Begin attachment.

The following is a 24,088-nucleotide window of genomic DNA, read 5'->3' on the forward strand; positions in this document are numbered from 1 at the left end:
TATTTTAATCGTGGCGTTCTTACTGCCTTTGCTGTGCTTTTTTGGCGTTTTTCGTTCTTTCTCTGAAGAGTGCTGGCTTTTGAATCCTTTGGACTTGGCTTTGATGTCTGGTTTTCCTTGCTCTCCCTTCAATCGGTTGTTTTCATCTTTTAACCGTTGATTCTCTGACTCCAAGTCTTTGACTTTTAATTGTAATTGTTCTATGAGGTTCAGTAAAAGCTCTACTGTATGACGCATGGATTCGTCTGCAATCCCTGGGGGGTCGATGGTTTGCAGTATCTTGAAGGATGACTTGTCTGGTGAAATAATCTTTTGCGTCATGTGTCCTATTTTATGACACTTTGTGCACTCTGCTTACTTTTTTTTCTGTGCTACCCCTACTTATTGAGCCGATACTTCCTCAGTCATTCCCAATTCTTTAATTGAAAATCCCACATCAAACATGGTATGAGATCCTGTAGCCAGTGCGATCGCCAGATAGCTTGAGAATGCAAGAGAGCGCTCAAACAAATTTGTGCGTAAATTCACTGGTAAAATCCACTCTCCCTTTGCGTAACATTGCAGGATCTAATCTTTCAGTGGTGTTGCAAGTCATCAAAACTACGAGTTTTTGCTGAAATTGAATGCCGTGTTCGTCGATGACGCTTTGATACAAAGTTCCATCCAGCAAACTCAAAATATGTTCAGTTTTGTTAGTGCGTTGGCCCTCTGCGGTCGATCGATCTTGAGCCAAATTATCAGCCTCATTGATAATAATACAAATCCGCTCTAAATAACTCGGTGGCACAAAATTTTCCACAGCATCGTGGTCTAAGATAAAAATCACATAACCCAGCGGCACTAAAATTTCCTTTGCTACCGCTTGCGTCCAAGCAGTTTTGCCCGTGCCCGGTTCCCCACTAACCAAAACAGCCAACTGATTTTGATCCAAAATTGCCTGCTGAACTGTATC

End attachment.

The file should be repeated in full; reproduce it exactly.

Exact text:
The following is a 24,088-nucleotide window of genomic DNA, read 5'->3' on the forward strand; positions in this document are numbered from 1 at the left end:
TATTTTAATCGTGGCGTTCTTACTGCCTTTGCTGTGCTTTTTTGGCGTTTTTCGTTCTTTCTCTGAAGAGTGCTGGCTTTTGAATCCTTTGGACTTGGCTTTGATGTCTGGTTTTCCTTGCTCTCCCTTCAATCGGTTGTTTTCATCTTTTAACCGTTGATTCTCTGACTCCAAGTCTTTGACTTTTAATTGTAATTGTTCTATGAGGTTCAGTAAAAGCTCTACTGTATGACGCATGGATTCGTCTGCAATCCCTGGGGGGTCGATGGTTTGCAGTATCTTGAAGGATGACTTGTCTGGTGAAATAATCTTTTGCGTCATGTGTCCTATTTTATGACACTTTGTGCACTCTGCTTACTTTTTTTTCTGTGCTACCCCTACTTATTGAGCCGATACTTCCTCAGTCATTCCCAATTCTTTAATTGAAAATCCCACATCAAACATGGTATGAGATCCTGTAGCCAGTGCGATCGCCAGATAGCTTGAGAATGCAAGAGAGCGCTCAAACAAATTTGTGCGTAAATTCACTGGTAAAATCCACTCTCCCTTTGCGTAACATTGCAGGATCTAATCTTTCAGTGGTGTTGCAAGTCATCAAAACTACGAGTTTTTGCTGAAATTGAATGCCGTGTTCGTCGATGACGCTTTGATACAAAGTTCCATCCAGCAAACTCAAAATATGTTCAGTTTTGTTAGTGCGTTGGCCCTCTGCGGTCGATCGATCTTGAGCCAAATTATCAGCCTCATTGATAATAATACAAATCCGCTCTAAATAACTCGGTGGCACAAAATTTTCCACAGCATCGTGGTCTAAGATAAAAATCACATAACCCAGCGGCACTAAAATTTCCTTTGCTACCGCTTGCGTCCAAGCAGTTTTGCCCGTGCCCGGTTCCCCACTAACCAAAACAGCCAACTGATTTTGATCCAAAATTGCCTGCTGAACTGTATC